I went ashore this morning and completed the formalities. Everyone SO friendly and helpful. It was so much easier than I'd been led to believe. When we arrived yesterday I called the port on channel 16 and got an immediate reply. We were directed to anchor 100-200m north of the wharf.....Slightly nervous on a off shore with a vigorous breeze blowing but it worked out OK. Then i was requested to await the Health official, so we had lunch and within the hour Mr Aquila arrived. An imposingly large man, who I collected from the dock in a sloppy sea and got aboard with difficulty. Once he's fumigated the boat against Zika virus bearing mozzies we returned ashore to deal with Customs and immigration. This was handled by two charming friendly ladies in the Customs House on the wharf, and I was able to nip round the corner to an ATM to get cash to pay my bills - F $168 for Health and $5 for Ports.
As it was by then 4:30 I had to wait till today to deliver personal passport forms for the crew and walk 10 minutes to the Provincial Government offices for my cruising permit. Although they had to fax details to their offices in Suva I had my permit within 30 minutes and then my clearance from Customs to proceed.
This done we set out to explore Levuka. It's a UNESCO World heritage site and rightly so as it retains the unique style of early 19th century colonial days. The shop fronts along Beach Rd are freshly painted with the high square frontage carrying the names of the owners...Gulabda's, Morris Hedstrom, Ivans Hot Bread Shop, Patel's Tailoring & Radio Merchants. Inside are densely stocked emporiums staffed by families of indian descent. Everything from sari silk to radios, pots and pans to watches, lights to put under your car to machetes. There are a small number of restaurants along the front too. The Whale's Tale, Sea Site Restaurant and Horizon; some licenced, some BYO. Cyclone Winston's devastation showed in many places where buildings were still being repaired. The Category 5 hurricane unusually headed out to Tonga and then turned back. Levuka was completely open to its force from seaward.
Today we strolled back streets, enchanted by the shady verandahs and clapboard buildings, mostly fresh painted increases, white or pale blues and greens. Only the shop fronts were pinks, reds and yellows. Everyonebwe passed greeted us with a cheery "Bula!". Once for each in our group.
We passed large elegant school buildings with grounds and sports field alive with playing children. The occasional whistle blast showed that the games were often controlled; girls practising netball moves ends 8 year old boys working hard at very physical contact rugby, perfecting moves and playsnthat were impressively done. We stopped at Levuka Public school and looked in at the cream painted colonial buildings chatting to the Vice Principal and various children.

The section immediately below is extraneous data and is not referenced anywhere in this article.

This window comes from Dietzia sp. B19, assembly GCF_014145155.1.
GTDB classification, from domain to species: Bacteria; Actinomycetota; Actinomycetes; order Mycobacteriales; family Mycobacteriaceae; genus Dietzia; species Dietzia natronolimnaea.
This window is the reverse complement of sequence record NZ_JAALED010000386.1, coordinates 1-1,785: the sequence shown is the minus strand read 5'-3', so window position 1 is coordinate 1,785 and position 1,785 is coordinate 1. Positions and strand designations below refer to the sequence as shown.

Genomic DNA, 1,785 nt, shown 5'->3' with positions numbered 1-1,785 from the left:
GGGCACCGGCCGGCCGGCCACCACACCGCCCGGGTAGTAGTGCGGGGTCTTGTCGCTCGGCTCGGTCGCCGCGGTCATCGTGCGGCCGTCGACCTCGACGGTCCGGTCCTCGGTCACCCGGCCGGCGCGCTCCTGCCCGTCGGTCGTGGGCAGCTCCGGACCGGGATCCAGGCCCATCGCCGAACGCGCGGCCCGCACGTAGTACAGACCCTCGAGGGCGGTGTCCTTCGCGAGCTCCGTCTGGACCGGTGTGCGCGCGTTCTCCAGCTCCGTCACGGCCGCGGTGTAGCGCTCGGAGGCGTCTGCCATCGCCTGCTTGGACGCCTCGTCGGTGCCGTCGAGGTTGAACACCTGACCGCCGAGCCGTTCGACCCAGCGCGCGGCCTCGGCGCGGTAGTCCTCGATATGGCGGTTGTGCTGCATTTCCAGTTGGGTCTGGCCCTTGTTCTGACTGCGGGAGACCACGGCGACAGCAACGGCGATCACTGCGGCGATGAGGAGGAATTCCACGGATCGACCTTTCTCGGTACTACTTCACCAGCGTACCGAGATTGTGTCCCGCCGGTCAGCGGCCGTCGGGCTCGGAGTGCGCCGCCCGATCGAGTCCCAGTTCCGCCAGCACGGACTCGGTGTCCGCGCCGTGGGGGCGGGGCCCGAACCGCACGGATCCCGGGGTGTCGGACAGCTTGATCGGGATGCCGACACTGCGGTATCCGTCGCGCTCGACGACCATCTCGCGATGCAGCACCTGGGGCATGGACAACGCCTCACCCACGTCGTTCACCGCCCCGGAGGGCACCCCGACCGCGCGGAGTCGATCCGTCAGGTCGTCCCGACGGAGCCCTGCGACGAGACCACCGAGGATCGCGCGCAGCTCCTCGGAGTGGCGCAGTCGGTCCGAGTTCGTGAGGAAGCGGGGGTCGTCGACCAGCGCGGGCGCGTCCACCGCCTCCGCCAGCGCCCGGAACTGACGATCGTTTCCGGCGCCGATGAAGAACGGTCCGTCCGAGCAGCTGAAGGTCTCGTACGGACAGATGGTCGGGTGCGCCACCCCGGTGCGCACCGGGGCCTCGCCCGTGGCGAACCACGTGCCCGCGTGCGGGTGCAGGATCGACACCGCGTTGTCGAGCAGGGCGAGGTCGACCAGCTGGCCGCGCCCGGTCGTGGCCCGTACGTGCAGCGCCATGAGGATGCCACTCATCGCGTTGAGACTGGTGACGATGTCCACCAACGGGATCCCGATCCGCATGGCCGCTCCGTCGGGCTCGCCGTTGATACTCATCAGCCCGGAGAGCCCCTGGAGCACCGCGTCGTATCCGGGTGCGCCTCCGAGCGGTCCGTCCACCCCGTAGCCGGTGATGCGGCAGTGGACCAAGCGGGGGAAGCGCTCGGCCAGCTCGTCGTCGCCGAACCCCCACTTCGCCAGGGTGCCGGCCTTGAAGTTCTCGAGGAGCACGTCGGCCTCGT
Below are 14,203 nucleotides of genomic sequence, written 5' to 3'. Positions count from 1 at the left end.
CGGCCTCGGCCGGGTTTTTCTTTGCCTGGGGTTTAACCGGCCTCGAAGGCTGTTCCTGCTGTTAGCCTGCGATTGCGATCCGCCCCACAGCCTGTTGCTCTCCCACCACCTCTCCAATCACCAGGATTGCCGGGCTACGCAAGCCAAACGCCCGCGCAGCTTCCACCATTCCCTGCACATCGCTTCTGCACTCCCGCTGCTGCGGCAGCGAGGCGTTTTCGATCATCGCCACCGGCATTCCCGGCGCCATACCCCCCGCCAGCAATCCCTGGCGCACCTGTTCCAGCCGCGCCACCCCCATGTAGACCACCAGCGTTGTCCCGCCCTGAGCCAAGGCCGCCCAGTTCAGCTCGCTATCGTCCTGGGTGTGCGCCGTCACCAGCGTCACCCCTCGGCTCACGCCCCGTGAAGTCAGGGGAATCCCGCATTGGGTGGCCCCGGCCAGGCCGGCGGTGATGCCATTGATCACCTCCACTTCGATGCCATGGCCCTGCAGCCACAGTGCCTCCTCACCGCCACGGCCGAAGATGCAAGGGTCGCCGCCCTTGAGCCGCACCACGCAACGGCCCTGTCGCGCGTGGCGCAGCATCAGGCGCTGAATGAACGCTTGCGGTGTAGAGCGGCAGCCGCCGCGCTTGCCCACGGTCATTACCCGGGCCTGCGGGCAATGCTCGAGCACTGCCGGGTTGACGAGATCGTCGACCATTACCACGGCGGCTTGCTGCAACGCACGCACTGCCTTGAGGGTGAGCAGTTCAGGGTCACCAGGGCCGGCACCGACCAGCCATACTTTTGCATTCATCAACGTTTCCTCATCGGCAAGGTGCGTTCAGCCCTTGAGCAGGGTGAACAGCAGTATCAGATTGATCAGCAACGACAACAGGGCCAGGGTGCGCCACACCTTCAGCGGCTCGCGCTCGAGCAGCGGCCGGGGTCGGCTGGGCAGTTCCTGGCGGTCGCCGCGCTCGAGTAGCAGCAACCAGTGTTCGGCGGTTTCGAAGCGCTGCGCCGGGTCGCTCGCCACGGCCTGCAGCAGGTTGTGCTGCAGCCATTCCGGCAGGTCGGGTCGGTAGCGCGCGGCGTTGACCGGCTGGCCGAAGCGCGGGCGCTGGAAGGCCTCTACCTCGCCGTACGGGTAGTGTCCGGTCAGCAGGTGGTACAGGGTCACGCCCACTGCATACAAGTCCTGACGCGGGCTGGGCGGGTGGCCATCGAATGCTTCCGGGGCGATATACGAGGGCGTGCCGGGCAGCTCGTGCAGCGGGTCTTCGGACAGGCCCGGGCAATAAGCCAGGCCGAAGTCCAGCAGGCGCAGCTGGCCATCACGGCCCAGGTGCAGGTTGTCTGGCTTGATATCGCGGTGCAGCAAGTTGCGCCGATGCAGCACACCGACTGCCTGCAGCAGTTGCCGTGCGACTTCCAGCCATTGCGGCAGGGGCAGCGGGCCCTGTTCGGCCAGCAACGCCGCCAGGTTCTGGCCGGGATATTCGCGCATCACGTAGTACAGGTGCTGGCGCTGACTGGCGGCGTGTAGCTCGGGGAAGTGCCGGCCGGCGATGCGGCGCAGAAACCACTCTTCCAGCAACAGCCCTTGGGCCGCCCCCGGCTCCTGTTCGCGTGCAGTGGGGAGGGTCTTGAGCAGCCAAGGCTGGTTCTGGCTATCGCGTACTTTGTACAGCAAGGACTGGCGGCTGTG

From there we strolled up the valley road toward the steep mountain wall behind the town. Neatky laid concrete paths andvsteps led off in differentbdieections snaking around from house to house, rising high above the bay. Benches had been placed at intervals for the elderly to rest. We met a young man who cheated to us for a long while and ttold us of his previous job as a long line fisherman, lettingnout up to 60 miles of baited hooks to catch tuna. He said that wages were about F $3.50/ hour -about £1.
We climbed up to a waterfall that marked the coĺection point for the town's drinmibfbwatet and then down the to the sea front again for a sandwich at the Royal Hotel. This grand colonial building was absolutely charming with rooms preserved since the 30s, dark lounges, a great billiard room and ceiling fans maintain a breeze. Out of the rear lounge through white psinted turnedvwoodeb window bars we could see teenagers practising rugby and hockey in the lovely afternoon light.
Before the shops shut at 5pm we bought various essentials and pushed a trolley back to the dock. Here we found Mark in the Port Authority office and were oeomptlyninvited to join in their Kava session. A largeborabge buoy had been cut open to create 're kava bowl. The youngest member, Samson, was mixing five F$2 bags of ground kava into water and straining it through a cloth. He pouredvitbfron a heiğtbinto the bowl and listened to the splash to judge its strength and consistency. Then he brought me a bowl, rtimesemembering the protocol, I clapped once and drank it down in one. Everyone then clapped three and so did I. The taste was a bit woody and mildly earthy.
After between 10-15 circuits of the room conversation was flowing and the fishing crew left to go to sea again, waving enthustically as they moored out.
We too took our leave to ferry goods to Tin Tin in the dinghy. However the stern anchor was firmly lodged on an obstruction on the seabed. To our surprise a man on the Jetty handed his long thin cigarette to a child and dived in, surfacing in the gloom of dusk with it in his hand. He then leapt into a long skiff worth his three children and sped off alkbf the lagoon. I shouted "Vinaka buku levu!!!" Thankyou very much! After him.
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